This kale and apple salad is a tasty way to celebrate fall and it’s glorious bounty of fruits and veggies.
Are you a kale fan?
It took me a while to warm up to this hearty, dark leafy green, it’s so nutrient dense and so prolific in my garden (how to plant kale), that I really wanted to love it! After using it in small amounts in different recipes and choosing “starter” recipes like smoothies and soups, I started to enjoy it more and more. I progressed into slaws and finally into full blown kale salads.
Learning to properly massage kale leaves was key to bitter free, tender kale!
I also learned a few tricks along the way – like how to properly massage kale leaves. Believe it or not massaging the leaves with a little lemon juice and salt really helps make the leaves more tender and remove any bitterness. Of course, choosing the fresh tender kale at the outset helps too!
Benefits of Kale
Kale is worth considering because it’s loaded in nutrients, minerals and antioxidants like fibre, vitamin A, K and C, iron, calcium and plant-based proteins. Dark leafy greens like kale have been found to improve brain and gut health, reduce risk of cancer, diabetes and heart disease, reduce inflammation and strengthen bones. It’s an impressive resume, especially when you consider how affordable and accessible it is.
But here’s the thing, if you don’t love kale, have no interest in it and just want to avoid it all together – no problem. There are plenty of other dark green veggies like spinach, swiss chard, broccoli, collard greens, beet tops, arugula, romaine, Bok choy or even stinging nettle for you to enjoy. The key as always is to enjoy a large variety of colorful fruits and veggies which include dark greens – choose the ones you love and will actually eat!
That said, if you do want to explore kale, start with tender baby kale, starter recipes like smoothies and soups and massage your curly or lacinato (dinasour) kale leaves.
How to Strip & Massage Kale
If you have found kale to be too tough or slightly bitter, here are some steps that can help with both these issues.
First, strip the leaves off the tough stems. Simply hold the stem in one hand and use your thumb and fingers of the other hand to slide along the stem pointing away from you to push the leaves off the stem. Compost the stems or use in smoothies, they’re very tough and fibrous.
After washing and patting dry, massage the leaves. This step makes all the difference. Put kale leaves in a large mixing bowl and add half a pinch of salt and a little lemon juice. Then use your fingers to rub the leaves until they just start to wilt. You don’t want them totally withered, just take the edge off. Within seconds, your kale leaves are ready to use in your favourite salads.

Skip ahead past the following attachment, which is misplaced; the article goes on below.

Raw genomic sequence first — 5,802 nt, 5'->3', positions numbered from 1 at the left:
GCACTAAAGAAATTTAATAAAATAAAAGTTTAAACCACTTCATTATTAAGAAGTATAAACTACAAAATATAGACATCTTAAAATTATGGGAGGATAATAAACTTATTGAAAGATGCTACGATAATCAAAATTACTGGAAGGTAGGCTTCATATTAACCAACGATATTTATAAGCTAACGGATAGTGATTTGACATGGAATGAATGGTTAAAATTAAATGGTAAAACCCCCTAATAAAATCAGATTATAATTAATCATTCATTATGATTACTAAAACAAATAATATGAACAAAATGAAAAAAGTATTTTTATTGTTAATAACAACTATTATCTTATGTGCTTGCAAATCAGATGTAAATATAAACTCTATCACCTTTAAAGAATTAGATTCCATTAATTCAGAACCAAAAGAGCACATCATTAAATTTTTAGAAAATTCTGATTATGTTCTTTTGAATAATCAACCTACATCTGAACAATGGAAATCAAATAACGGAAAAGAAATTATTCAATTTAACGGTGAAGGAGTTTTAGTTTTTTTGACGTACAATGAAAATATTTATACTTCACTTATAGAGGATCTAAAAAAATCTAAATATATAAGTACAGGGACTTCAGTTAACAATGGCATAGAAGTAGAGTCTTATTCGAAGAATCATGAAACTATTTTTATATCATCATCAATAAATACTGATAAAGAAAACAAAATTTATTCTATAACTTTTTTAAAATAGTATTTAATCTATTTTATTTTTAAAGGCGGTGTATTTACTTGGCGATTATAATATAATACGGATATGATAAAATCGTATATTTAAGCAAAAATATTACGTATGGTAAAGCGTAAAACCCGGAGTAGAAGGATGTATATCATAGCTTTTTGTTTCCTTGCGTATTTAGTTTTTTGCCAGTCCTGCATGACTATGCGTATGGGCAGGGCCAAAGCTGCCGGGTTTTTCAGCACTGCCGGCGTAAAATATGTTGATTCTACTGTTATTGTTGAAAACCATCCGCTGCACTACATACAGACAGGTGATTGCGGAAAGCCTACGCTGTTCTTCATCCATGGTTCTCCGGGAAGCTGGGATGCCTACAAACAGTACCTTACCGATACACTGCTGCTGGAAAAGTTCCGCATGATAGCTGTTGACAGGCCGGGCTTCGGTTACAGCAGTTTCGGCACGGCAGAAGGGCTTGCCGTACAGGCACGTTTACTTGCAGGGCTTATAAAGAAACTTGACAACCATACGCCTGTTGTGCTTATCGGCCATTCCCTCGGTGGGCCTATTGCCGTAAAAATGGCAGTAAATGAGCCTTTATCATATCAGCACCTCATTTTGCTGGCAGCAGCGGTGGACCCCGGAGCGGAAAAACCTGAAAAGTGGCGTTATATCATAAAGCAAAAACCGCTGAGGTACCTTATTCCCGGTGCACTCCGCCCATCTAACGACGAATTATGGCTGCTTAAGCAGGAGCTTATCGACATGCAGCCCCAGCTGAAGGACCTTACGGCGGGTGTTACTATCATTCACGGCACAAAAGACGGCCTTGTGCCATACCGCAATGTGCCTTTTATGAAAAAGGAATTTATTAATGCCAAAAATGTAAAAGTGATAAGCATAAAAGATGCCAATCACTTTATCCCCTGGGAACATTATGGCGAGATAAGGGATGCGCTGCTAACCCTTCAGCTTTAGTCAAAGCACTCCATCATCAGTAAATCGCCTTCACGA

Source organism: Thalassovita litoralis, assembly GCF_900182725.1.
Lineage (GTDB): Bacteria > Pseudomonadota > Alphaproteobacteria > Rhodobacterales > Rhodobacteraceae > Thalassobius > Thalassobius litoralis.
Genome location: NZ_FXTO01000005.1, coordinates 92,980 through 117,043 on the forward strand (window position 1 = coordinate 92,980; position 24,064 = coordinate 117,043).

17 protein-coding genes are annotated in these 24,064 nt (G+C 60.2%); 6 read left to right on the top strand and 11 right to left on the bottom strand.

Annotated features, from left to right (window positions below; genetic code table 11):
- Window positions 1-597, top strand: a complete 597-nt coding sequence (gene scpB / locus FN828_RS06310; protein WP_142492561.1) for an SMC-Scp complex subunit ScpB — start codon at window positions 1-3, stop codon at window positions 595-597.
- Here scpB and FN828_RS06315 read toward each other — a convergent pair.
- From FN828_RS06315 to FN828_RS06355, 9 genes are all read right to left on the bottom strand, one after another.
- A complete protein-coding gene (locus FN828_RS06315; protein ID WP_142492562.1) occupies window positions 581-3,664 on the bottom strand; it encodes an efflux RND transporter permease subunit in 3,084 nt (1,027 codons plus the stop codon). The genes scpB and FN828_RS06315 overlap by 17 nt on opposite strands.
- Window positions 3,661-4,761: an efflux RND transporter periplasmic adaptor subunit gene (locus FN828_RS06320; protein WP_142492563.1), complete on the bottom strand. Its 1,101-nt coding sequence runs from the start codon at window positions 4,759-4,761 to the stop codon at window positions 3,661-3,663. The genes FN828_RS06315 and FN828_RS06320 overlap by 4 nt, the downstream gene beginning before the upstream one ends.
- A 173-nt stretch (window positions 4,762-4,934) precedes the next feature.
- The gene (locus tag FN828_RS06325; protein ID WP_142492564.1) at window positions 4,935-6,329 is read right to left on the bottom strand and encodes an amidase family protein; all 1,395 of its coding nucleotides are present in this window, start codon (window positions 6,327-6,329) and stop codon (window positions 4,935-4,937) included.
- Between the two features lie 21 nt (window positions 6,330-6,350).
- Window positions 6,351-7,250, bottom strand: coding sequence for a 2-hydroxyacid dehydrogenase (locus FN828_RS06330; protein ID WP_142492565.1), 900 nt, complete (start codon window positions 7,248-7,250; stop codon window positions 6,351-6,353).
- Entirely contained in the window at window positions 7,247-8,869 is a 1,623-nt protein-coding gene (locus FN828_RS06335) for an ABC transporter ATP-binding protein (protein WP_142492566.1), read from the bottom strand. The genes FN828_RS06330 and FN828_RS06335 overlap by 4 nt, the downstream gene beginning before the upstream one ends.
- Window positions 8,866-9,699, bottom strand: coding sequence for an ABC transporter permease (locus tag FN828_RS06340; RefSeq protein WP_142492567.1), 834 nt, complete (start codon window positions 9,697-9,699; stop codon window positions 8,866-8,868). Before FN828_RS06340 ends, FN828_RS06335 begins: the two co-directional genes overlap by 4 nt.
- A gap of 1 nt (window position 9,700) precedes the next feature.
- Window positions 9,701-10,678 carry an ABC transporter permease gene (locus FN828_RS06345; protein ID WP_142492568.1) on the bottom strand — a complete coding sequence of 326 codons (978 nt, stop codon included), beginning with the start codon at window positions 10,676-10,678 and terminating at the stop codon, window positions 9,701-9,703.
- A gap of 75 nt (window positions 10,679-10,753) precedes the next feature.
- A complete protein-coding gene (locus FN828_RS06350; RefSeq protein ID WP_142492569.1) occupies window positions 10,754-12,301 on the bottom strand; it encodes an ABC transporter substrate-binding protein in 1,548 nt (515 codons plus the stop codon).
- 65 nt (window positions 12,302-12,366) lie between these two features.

In a matter of minutes, your kale leaves are ready to enjoy.
Recipe for Kale and Apple Salad
Kale and Apple Salad with Roasted Chickpeas
- 1 bunch kale (~4 cups packed leaves)
- 1 Tbsp lemon juice
- 1/8 tsp salt
- 1/2 cup sliced red cabbage
- 1/2 cup shredded carrots
- 1 firm apple, cut into matchsticks
- 1/2 cup roasted chickpeas (or nuts)
- 1/4 cup chopped dried apricots (or cranberries)
- 1/4 cup crumbled feta cheese
- Wash and remove large stems from kale and chop into bite sized pieces.
- Place kale in large serving bowl. Toss and drizzle with lemon juice and 1/8 tsp salt. Use your fingers to gently massage the lemon juice and salt into kale leaves to soften them just until they start to wilt.
- Toss in chopped cabbage, carrots and apples.
- To prepare vinaigrette combine all ingredients in a jar, seal and shake. Taste and adjust as desired. Serve on the side or drizzle over tossed salad.
- Garnish with roasted chickpeas, apricots and feta cheese.
- Store leftovers in the fridge for up to 3 days.
- use pears instead of apples
- use walnuts, pecans or croutons instead of chickpeas
- use goat cheese, blue cheese of fresh shaved Parmesan instead of feta
- use dried cranberries, blueberries, cherries or cranberries instead of apricots
- use a different dressing, try creamy poppyseed
Nutrition Facts (per serving)
Are you a kale fan, are you working on it or could you just care less? Let me know where you stand on kale and especially if you try this recipe. Leave a comment and of course, if you make it, share a photo on Instagram and tag @getgettys so I can see it and like it!
Sign up to get articles by Getty delivered to your inbox. You’ll get recipes, practical tips and great food information like this. Getty is a Professional Home Economist, speaker and writer putting good food on tables and agendas. She is the author of Manitoba’s best-selling Prairie Fruit Cookbook, Founder of Fruit Share, a mom and veggie gardener.